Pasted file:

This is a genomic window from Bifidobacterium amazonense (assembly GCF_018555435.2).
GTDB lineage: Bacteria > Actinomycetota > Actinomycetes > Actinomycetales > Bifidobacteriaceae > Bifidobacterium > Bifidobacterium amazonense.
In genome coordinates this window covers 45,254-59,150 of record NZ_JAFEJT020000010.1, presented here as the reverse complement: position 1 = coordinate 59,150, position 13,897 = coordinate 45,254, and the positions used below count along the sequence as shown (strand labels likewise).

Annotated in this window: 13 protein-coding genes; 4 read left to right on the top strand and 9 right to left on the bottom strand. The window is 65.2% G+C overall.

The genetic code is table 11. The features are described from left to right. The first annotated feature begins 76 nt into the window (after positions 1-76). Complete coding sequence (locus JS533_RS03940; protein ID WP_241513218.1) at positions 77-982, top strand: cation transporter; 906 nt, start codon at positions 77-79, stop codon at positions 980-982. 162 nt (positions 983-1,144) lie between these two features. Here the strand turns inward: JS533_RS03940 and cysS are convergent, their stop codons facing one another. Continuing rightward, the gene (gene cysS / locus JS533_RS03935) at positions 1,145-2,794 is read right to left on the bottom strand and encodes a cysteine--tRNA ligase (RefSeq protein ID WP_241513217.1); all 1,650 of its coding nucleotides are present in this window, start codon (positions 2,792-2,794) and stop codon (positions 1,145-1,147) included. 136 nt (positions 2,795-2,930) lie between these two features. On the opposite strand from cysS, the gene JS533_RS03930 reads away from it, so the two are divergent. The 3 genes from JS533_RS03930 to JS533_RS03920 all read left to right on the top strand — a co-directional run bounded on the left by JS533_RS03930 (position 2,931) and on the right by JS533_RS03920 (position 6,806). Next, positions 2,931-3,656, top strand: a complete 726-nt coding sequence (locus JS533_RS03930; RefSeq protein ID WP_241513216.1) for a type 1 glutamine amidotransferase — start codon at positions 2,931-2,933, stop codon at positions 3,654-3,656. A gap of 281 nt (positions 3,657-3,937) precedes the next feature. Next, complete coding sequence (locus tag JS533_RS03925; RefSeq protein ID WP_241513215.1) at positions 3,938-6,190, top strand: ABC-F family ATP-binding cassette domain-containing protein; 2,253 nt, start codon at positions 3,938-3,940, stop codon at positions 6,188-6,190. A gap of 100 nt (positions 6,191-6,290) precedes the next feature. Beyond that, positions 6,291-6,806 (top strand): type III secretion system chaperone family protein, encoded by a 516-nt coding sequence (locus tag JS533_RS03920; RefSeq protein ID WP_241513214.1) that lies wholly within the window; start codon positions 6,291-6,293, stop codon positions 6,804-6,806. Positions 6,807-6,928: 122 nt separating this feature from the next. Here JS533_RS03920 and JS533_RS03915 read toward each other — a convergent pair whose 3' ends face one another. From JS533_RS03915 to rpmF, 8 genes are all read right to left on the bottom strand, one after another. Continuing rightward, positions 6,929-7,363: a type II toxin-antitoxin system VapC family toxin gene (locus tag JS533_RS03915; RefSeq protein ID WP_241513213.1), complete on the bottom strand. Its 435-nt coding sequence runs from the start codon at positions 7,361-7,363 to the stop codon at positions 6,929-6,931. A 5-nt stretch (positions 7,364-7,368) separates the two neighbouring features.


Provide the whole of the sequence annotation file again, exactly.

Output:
This is a genomic window from Bifidobacterium amazonense (assembly GCF_018555435.2).
GTDB lineage: Bacteria > Actinomycetota > Actinomycetes > Actinomycetales > Bifidobacteriaceae > Bifidobacterium > Bifidobacterium amazonense.
In genome coordinates this window covers 45,254-59,150 of record NZ_JAFEJT020000010.1, presented here as the reverse complement: position 1 = coordinate 59,150, position 13,897 = coordinate 45,254, and the positions used below count along the sequence as shown (strand labels likewise).

Annotated in this window: 13 protein-coding genes; 4 read left to right on the top strand and 9 right to left on the bottom strand. The window is 65.2% G+C overall.

The genetic code is table 11. The features are described from left to right. The first annotated feature begins 76 nt into the window (after positions 1-76). Complete coding sequence (locus JS533_RS03940; protein ID WP_241513218.1) at positions 77-982, top strand: cation transporter; 906 nt, start codon at positions 77-79, stop codon at positions 980-982. 162 nt (positions 983-1,144) lie between these two features. Here the strand turns inward: JS533_RS03940 and cysS are convergent, their stop codons facing one another. Continuing rightward, the gene (gene cysS / locus JS533_RS03935) at positions 1,145-2,794 is read right to left on the bottom strand and encodes a cysteine--tRNA ligase (RefSeq protein ID WP_241513217.1); all 1,650 of its coding nucleotides are present in this window, start codon (positions 2,792-2,794) and stop codon (positions 1,145-1,147) included. 136 nt (positions 2,795-2,930) lie between these two features. On the opposite strand from cysS, the gene JS533_RS03930 reads away from it, so the two are divergent. The 3 genes from JS533_RS03930 to JS533_RS03920 all read left to right on the top strand — a co-directional run bounded on the left by JS533_RS03930 (position 2,931) and on the right by JS533_RS03920 (position 6,806). Next, positions 2,931-3,656, top strand: a complete 726-nt coding sequence (locus JS533_RS03930; RefSeq protein ID WP_241513216.1) for a type 1 glutamine amidotransferase — start codon at positions 2,931-2,933, stop codon at positions 3,654-3,656. A gap of 281 nt (positions 3,657-3,937) precedes the next feature. Next, complete coding sequence (locus tag JS533_RS03925; RefSeq protein ID WP_241513215.1) at positions 3,938-6,190, top strand: ABC-F family ATP-binding cassette domain-containing protein; 2,253 nt, start codon at positions 3,938-3,940, stop codon at positions 6,188-6,190. A gap of 100 nt (positions 6,191-6,290) precedes the next feature. Beyond that, positions 6,291-6,806 (top strand): type III secretion system chaperone family protein, encoded by a 516-nt coding sequence (locus tag JS533_RS03920; RefSeq protein ID WP_241513214.1) that lies wholly within the window; start codon positions 6,291-6,293, stop codon positions 6,804-6,806. Positions 6,807-6,928: 122 nt separating this feature from the next. Here JS533_RS03920 and JS533_RS03915 read toward each other — a convergent pair whose 3' ends face one another. From JS533_RS03915 to rpmF, 8 genes are all read right to left on the bottom strand, one after another. Continuing rightward, positions 6,929-7,363: a type II toxin-antitoxin system VapC family toxin gene (locus tag JS533_RS03915; RefSeq protein ID WP_241513213.1), complete on the bottom strand. Its 435-nt coding sequence runs from the start codon at positions 7,361-7,363 to the stop codon at positions 6,929-6,931. A 5-nt stretch (positions 7,364-7,368) separates the two neighbouring features.